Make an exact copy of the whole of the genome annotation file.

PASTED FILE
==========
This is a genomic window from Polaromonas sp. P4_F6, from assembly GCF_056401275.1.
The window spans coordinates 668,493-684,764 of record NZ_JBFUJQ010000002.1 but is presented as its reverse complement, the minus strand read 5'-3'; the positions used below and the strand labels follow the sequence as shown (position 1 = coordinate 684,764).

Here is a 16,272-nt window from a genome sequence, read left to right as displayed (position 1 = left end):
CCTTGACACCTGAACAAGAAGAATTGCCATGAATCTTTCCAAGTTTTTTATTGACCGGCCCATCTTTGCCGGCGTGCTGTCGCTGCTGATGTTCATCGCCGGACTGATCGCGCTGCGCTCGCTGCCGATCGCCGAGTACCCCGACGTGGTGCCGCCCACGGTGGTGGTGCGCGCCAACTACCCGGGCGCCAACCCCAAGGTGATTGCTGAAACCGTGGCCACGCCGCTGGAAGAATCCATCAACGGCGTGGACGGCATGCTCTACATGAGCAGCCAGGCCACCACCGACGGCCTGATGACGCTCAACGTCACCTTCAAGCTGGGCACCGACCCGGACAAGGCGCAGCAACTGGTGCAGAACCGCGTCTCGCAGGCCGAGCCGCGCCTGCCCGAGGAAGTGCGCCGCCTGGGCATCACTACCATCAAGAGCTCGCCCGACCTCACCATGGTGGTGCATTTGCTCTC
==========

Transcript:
This is a genomic window from Polaromonas sp. P4_F6, from assembly GCF_056401275.1.
The window spans coordinates 668,493-684,764 of record NZ_JBFUJQ010000002.1 but is presented as its reverse complement, the minus strand read 5'-3'; the positions used below and the strand labels follow the sequence as shown (position 1 = coordinate 684,764).

Here is a 16,272-nt window from a genome sequence, read left to right as displayed (position 1 = left end):
CCTTGACACCTGAACAAGAAGAATTGCCATGAATCTTTCCAAGTTTTTTATTGACCGGCCCATCTTTGCCGGCGTGCTGTCGCTGCTGATGTTCATCGCCGGACTGATCGCGCTGCGCTCGCTGCCGATCGCCGAGTACCCCGACGTGGTGCCGCCCACGGTGGTGGTGCGCGCCAACTACCCGGGCGCCAACCCCAAGGTGATTGCTGAAACCGTGGCCACGCCGCTGGAAGAATCCATCAACGGCGTGGACGGCATGCTCTACATGAGCAGCCAGGCCACCACCGACGGCCTGATGACGCTCAACGTCACCTTCAAGCTGGGCACCGACCCGGACAAGGCGCAGCAACTGGTGCAGAACCGCGTCTCGCAGGCCGAGCCGCGCCTGCCCGAGGAAGTGCGCCGCCTGGGCATCACTACCATCAAGAGCTCGCCCGACCTCACCATGGTGGTGCATTTGCTCTC